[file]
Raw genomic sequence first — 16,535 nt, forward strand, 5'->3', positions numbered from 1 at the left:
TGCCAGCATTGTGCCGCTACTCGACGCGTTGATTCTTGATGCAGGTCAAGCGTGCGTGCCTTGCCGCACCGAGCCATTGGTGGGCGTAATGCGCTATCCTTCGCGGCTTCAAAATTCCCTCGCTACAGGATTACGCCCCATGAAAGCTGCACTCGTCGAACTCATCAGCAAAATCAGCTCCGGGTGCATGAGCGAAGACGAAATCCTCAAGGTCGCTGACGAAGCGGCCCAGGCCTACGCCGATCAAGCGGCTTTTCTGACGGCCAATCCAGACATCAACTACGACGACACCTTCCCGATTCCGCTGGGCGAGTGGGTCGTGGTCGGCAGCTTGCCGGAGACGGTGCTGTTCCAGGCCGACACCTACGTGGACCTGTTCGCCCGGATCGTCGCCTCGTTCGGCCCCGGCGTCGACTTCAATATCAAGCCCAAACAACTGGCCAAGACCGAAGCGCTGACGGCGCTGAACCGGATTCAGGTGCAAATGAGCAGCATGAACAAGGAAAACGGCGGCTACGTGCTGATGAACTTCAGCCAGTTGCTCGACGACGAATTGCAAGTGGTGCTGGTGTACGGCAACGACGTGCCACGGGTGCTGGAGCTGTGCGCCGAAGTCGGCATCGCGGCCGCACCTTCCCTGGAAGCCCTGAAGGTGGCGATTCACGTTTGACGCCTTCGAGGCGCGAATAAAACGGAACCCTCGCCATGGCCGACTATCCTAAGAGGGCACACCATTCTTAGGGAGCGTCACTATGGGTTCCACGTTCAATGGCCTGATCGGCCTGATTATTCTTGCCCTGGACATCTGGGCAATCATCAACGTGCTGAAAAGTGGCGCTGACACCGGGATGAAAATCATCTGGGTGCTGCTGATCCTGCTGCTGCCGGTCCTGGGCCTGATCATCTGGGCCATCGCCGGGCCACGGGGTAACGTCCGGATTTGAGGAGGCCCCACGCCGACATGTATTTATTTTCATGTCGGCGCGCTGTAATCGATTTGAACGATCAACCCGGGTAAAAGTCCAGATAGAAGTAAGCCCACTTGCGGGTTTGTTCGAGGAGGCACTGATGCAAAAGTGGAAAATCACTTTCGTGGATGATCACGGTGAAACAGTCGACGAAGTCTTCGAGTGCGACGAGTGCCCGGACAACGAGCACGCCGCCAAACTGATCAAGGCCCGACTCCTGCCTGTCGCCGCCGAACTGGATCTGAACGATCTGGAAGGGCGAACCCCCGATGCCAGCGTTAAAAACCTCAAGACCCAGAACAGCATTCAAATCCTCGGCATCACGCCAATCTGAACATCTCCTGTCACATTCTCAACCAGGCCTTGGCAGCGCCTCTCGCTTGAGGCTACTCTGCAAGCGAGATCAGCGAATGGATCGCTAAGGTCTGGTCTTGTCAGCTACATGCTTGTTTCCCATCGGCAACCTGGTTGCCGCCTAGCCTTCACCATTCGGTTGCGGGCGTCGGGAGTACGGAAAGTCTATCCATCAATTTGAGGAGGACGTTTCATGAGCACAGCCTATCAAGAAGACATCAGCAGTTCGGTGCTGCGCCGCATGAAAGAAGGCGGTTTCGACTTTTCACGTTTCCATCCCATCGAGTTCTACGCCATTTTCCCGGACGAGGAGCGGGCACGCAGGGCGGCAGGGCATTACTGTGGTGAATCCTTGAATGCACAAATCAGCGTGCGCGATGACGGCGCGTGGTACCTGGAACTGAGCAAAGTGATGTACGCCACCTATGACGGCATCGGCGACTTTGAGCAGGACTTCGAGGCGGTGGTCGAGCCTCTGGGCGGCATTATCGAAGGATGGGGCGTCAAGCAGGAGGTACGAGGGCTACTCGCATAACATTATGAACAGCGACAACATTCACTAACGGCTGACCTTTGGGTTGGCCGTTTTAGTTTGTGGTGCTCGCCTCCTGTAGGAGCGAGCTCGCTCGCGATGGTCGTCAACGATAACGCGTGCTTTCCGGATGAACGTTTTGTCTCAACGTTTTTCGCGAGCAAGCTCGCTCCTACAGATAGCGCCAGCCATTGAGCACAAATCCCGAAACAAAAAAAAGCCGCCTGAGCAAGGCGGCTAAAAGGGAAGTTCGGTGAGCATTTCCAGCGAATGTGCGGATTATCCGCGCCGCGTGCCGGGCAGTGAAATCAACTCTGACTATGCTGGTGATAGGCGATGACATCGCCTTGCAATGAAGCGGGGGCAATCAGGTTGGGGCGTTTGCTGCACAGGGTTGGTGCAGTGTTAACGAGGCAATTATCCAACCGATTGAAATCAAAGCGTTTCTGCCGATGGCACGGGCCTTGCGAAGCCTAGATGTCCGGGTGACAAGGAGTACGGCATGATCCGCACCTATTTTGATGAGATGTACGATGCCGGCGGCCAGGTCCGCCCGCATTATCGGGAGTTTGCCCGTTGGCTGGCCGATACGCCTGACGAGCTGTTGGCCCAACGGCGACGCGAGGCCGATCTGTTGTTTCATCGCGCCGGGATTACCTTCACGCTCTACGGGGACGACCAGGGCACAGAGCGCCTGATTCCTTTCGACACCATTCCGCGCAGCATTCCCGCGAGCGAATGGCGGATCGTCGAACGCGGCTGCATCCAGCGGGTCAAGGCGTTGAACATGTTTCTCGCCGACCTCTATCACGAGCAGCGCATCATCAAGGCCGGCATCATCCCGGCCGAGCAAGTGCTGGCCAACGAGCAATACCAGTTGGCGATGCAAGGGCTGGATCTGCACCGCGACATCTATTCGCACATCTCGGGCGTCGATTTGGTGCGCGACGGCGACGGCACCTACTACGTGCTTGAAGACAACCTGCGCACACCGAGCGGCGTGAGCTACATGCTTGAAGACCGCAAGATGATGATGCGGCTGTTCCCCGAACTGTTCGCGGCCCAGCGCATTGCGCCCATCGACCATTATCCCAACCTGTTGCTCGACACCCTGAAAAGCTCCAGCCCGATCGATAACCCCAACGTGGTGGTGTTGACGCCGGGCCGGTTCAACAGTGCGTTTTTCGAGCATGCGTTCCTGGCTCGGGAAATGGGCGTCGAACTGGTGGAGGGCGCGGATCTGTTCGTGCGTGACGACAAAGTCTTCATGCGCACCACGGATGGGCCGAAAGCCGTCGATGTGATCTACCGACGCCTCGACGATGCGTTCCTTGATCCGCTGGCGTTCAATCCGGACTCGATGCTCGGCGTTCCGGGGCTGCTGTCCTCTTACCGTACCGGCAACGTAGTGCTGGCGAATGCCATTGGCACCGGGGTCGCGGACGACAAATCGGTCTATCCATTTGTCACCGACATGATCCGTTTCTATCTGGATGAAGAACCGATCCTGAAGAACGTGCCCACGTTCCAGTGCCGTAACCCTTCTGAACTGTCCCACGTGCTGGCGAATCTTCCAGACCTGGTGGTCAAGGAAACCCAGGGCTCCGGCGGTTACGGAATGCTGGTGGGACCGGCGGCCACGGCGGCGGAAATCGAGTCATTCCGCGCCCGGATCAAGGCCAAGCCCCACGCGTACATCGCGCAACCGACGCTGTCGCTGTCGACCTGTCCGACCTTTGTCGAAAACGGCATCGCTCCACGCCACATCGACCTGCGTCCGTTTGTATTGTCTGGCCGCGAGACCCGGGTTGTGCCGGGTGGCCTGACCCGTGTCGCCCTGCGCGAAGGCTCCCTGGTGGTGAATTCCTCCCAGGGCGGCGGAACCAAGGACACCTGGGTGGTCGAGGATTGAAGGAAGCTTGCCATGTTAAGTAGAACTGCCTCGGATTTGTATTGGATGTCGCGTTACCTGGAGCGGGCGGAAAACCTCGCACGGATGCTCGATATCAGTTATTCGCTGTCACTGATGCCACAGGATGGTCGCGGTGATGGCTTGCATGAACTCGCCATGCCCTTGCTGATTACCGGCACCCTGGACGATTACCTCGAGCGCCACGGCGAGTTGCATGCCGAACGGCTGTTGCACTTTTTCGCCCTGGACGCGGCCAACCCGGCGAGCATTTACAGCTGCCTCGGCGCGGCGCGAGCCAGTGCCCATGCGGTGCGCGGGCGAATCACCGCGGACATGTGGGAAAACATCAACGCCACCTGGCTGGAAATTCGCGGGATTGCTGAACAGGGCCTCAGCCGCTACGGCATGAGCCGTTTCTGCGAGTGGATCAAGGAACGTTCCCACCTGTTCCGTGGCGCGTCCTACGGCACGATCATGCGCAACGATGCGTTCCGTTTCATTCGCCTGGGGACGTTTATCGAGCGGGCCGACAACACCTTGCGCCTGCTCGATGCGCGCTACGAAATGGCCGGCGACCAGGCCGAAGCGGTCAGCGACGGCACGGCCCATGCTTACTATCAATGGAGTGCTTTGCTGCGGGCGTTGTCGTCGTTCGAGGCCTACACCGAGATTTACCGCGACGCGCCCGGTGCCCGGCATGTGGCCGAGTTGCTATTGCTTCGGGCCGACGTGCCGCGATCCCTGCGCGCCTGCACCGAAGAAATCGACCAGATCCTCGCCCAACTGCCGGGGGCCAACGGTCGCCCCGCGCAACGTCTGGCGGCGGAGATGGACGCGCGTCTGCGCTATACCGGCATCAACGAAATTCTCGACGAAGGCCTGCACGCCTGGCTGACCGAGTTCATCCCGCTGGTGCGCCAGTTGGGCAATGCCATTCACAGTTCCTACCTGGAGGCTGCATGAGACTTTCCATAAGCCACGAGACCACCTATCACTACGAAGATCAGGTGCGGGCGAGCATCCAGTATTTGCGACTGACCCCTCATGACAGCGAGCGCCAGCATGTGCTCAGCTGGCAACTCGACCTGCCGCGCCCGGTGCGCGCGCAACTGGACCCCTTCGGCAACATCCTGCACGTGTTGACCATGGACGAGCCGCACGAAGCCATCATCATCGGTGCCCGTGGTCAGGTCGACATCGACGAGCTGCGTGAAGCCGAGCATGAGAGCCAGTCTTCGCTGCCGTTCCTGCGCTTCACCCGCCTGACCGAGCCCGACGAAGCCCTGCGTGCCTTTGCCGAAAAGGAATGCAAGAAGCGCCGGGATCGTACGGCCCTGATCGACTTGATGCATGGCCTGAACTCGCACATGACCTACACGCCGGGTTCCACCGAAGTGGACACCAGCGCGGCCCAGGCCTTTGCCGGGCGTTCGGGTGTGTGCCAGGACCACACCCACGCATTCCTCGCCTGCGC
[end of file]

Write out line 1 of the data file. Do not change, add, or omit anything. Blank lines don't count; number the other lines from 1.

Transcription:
Raw genomic sequence first — 16,535 nt, forward strand, 5'->3', positions numbered from 1 at the left: